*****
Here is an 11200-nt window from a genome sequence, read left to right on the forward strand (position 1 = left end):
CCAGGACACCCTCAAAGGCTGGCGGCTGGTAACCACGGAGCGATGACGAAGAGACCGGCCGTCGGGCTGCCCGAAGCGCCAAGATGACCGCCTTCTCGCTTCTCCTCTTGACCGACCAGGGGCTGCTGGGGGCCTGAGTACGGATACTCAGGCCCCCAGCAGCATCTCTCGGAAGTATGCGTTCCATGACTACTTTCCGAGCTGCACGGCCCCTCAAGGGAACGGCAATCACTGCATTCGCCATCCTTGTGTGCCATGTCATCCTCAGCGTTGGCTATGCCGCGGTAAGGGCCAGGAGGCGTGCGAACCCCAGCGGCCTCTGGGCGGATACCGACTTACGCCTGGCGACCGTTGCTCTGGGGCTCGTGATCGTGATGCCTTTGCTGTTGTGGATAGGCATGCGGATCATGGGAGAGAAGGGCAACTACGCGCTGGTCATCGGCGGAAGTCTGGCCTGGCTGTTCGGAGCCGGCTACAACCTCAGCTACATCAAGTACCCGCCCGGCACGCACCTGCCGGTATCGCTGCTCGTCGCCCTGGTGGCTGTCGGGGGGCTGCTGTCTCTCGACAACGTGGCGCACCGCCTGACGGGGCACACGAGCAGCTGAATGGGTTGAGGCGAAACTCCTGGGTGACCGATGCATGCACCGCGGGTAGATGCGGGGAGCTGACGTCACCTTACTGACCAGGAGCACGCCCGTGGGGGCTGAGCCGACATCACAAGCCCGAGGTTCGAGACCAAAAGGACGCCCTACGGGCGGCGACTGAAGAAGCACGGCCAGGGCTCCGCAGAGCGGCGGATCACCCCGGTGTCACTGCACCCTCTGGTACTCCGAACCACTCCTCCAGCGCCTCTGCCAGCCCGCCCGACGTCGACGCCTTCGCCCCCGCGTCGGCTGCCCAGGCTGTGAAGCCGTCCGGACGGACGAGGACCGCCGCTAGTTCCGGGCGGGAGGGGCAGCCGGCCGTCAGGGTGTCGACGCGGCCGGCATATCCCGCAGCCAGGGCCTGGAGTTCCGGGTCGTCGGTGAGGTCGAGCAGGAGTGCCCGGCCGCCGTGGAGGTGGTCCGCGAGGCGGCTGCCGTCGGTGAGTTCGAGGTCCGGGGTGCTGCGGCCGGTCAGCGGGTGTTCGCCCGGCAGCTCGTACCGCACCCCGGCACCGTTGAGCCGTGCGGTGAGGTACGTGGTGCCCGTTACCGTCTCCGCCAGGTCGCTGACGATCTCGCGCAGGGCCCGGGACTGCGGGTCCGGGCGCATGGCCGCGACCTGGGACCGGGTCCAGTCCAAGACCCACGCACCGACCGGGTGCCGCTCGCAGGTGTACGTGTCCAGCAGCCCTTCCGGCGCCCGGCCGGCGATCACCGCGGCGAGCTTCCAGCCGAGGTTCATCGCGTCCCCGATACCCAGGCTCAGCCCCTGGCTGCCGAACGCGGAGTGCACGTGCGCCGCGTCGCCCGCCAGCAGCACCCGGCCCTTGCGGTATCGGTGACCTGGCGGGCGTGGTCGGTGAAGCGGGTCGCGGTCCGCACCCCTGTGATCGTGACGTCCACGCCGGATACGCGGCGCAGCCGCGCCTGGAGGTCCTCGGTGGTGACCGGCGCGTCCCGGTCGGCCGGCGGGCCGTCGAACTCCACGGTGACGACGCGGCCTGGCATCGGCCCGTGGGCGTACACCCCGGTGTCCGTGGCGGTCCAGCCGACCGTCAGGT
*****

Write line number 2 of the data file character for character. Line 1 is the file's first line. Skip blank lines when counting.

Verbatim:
CCAGGACACCCTCAAAGGCTGGCGGCTGGTAACCACGGAGCGATGACGAAGAGACCGGCCGTCGGGCTGCCCGAAGCGCCAAGATGACCGCCTTCTCGCTTCTCCTCTTGACCGACCAGGGGCTGCTGGGGGCCTGAGTACGGATACTCAGGCCCCCAGCAGCATCTCTCGGAAGTATGCGTTCCATGACTACTTTCCGAGCTGCACGGCCCCTCAAGGGAACGGCAATCACTGCATTCGCCATCCTTGTGTGCCATGTCATCCTCAGCGTTGGCTATGCCGCGGTAAGGGCCAGGAGGCGTGCGAACCCCAGCGGCCTCTGGGCGGATACCGACTTACGCCTGGCGACCGTTGCTCTGGGGCTCGTGATCGTGATGCCTTTGCTGTTGTGGATAGGCATGCGGATCATGGGAGAGAAGGGCAACTACGCGCTGGTCATCGGCGGAAGTCTGGCCTGGCTGTTCGGAGCCGGCTACAACCTCAGCTACATCAAGTACCCGCCCGGCACGCACCTGCCGGTATCGCTGCTCGTCGCCCTGGTGGCTGTCGGGGGGCTGCTGTCTCTCGACAACGTGGCGCACCGCCTGACGGGGCACACGAGCAGCTGAATGGGTTGAGGCGAAACTCCTGGGTGACCGATGCATGCACCGCGGGTAGATGCGGGGAGCTGACGTCACCTTACTGACCAGGAGCACGCCCGTGGGGGCTGAGCCGACATCACAAGCCCGAGGTTCGAGACCAAAAGGACGCCCTACGGGCGGCGACTGAAGAAGCACGGCCAGGGCTCCGCAGAGCGGCGGATCACCCCGGTGTCACTGCACCCTCTGGTACTCCGAACCACTCCTCCAGCGCCTCTGCCAGCCCGCCCGACGTCGACGCCTTCGCCCCCGCGTCGGCTGCCCAGGCTGTGAAGCCGTCCGGACGGACGAGGACCGCCGCTAGTTCCGGGCGGGAGGGGCAGCCGGCCGTCAGGGTGTCGACGCGGCCGGCATATCCCGCAGCCAGGGCCTGGAGTTCCGGGTCGTCGGTGAGGTCGAGCAGGAGTGCCCGGCCGCCGTGGAGGTGGTCCGCGAGGCGGCTGCCGTCGGTGAGTTCGAGGTCCGGGGTGCTGCGGCCGGTCAGCGGGTGTTCGCCCGGCAGCTCGTACCGCACCCCGGCACCGTTGAGCCGTGCGGTGAGGTACGTGGTGCCCGTTACCGTCTCCGCCAGGTCGCTGACGATCTCGCGCAGGGCCCGGGACTGCGGGTCCGGGCGCATGGCCGCGACCTGGGACCGGGTCCAGTCCAAGACCCACGCACCGACCGGGTGCCGCTCGCAGGTGTACGTGTCCAGCAGCCCTTCCGGCGCCCGGCCGGCGATCACCGCGGCGAGCTTCCAGCCGAGGTTCATCGCGTCCCCGATACCCAGGCTCAGCCCCTGGCTGCCGAACGCGGAGTGCACGTGCGCCGCGTCGCCCGCCAGCAGCACCCGGCCCTTGCGGTATCGGTGACCTGGCGGGCGTGGTCGGTGAAGCGGGTCGCGGTCCGCACCCCTGTGATCGTGACGTCCACGCCGGATACGCGGCGCAGCCGCGCCTGGAGGTCCTCGGTGGTGACCGGCGCGTCCCGGTCGGCCGGCGGGCCGTCGAACTCCACGGTGACGACGCGGCCTGGCATCGGCCCGTGGGCGTACACCCCGGTGTCCGTGGCGGTCCAGCCGACCGTCAGGT